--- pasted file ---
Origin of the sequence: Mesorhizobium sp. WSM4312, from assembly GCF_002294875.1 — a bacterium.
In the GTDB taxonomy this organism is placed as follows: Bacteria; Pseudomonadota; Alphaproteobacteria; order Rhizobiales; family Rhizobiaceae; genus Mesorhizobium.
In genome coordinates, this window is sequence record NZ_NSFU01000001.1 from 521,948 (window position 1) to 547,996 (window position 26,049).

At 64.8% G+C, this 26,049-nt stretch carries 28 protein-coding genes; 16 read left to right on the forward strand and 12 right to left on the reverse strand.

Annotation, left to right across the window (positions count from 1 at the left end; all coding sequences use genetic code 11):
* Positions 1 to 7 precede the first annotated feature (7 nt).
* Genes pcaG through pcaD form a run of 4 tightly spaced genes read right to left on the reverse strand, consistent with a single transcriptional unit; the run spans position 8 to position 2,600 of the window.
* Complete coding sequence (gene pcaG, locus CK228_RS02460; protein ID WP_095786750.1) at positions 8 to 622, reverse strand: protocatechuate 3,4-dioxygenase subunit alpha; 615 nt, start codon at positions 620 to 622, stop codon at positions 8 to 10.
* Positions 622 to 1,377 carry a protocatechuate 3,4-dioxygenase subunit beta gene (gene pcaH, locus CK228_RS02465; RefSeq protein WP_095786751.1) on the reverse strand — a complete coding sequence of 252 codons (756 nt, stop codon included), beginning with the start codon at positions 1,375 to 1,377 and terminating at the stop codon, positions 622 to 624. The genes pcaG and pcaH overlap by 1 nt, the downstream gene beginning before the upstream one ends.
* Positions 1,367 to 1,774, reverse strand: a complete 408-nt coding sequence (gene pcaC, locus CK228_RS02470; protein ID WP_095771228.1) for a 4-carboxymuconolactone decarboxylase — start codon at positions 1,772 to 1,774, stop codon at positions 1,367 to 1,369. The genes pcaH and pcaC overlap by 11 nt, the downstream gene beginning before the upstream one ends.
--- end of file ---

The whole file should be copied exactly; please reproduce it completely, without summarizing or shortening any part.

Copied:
Origin of the sequence: Mesorhizobium sp. WSM4312, from assembly GCF_002294875.1 — a bacterium.
In the GTDB taxonomy this organism is placed as follows: Bacteria; Pseudomonadota; Alphaproteobacteria; order Rhizobiales; family Rhizobiaceae; genus Mesorhizobium.
In genome coordinates, this window is sequence record NZ_NSFU01000001.1 from 521,948 (window position 1) to 547,996 (window position 26,049).

At 64.8% G+C, this 26,049-nt stretch carries 28 protein-coding genes; 16 read left to right on the forward strand and 12 right to left on the reverse strand.

Annotation, left to right across the window (positions count from 1 at the left end; all coding sequences use genetic code 11):
* Positions 1 to 7 precede the first annotated feature (7 nt).
* Genes pcaG through pcaD form a run of 4 tightly spaced genes read right to left on the reverse strand, consistent with a single transcriptional unit; the run spans position 8 to position 2,600 of the window.
* Complete coding sequence (gene pcaG, locus CK228_RS02460; protein ID WP_095786750.1) at positions 8 to 622, reverse strand: protocatechuate 3,4-dioxygenase subunit alpha; 615 nt, start codon at positions 620 to 622, stop codon at positions 8 to 10.
* Positions 622 to 1,377 carry a protocatechuate 3,4-dioxygenase subunit beta gene (gene pcaH, locus CK228_RS02465; RefSeq protein WP_095786751.1) on the reverse strand — a complete coding sequence of 252 codons (756 nt, stop codon included), beginning with the start codon at positions 1,375 to 1,377 and terminating at the stop codon, positions 622 to 624. The genes pcaG and pcaH overlap by 1 nt, the downstream gene beginning before the upstream one ends.
* Positions 1,367 to 1,774, reverse strand: a complete 408-nt coding sequence (gene pcaC, locus CK228_RS02470; protein ID WP_095771228.1) for a 4-carboxymuconolactone decarboxylase — start codon at positions 1,772 to 1,774, stop codon at positions 1,367 to 1,369. The genes pcaH and pcaC overlap by 11 nt, the downstream gene beginning before the upstream one ends.